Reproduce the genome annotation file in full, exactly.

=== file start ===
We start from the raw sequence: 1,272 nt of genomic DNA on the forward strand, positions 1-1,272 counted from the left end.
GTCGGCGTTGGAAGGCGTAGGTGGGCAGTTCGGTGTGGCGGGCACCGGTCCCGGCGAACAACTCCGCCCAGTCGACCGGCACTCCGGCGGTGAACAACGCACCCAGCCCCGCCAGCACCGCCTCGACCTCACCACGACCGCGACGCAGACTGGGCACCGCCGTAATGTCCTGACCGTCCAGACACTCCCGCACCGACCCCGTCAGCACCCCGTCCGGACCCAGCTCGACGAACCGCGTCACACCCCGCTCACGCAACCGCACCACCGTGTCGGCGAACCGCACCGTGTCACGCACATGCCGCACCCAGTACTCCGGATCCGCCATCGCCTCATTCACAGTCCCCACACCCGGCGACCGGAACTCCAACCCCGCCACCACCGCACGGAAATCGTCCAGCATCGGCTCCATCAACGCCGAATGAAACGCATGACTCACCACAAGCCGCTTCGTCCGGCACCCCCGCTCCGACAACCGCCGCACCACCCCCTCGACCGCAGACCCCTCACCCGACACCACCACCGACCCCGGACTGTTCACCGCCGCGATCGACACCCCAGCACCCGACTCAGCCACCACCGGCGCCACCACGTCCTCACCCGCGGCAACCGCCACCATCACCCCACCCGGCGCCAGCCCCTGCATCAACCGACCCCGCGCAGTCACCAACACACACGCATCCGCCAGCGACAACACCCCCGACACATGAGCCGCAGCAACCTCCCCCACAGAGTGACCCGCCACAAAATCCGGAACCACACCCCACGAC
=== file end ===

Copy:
We start from the raw sequence: 1,272 nt of genomic DNA on the forward strand, positions 1-1,272 counted from the left end.
GTCGGCGTTGGAAGGCGTAGGTGGGCAGTTCGGTGTGGCGGGCACCGGTCCCGGCGAACAACTCCGCCCAGTCGACCGGCACTCCGGCGGTGAACAACGCACCCAGCCCCGCCAGCACCGCCTCGACCTCACCACGACCGCGACGCAGACTGGGCACCGCCGTAATGTCCTGACCGTCCAGACACTCCCGCACCGACCCCGTCAGCACCCCGTCCGGACCCAGCTCGACGAACCGCGTCACACCCCGCTCACGCAACCGCACCACCGTGTCGGCGAACCGCACCGTGTCACGCACATGCCGCACCCAGTACTCCGGATCCGCCATCGCCTCATTCACAGTCCCCACACCCGGCGACCGGAACTCCAACCCCGCCACCACCGCACGGAAATCGTCCAGCATCGGCTCCATCAACGCCGAATGAAACGCATGACTCACCACAAGCCGCTTCGTCCGGCACCCCCGCTCCGACAACCGCCGCACCACCCCCTCGACCGCAGACCCCTCACCCGACACCACCACCGACCCCGGACTGTTCACCGCCGCGATCGACACCCCAGCACCCGACTCAGCCACCACCGGCGCCACCACGTCCTCACCCGCGGCAACCGCCACCATCACCCCACCCGGCGCCAGCCCCTGCATCAACCGACCCCGCGCAGTCACCAACACACACGCATCCGCCAGCGACAACACCCCCGACACATGAGCCGCAGCAACCTCCCCCACAGAGTGACCCGCCACAAAATCCGGAACCACACCCCACGAC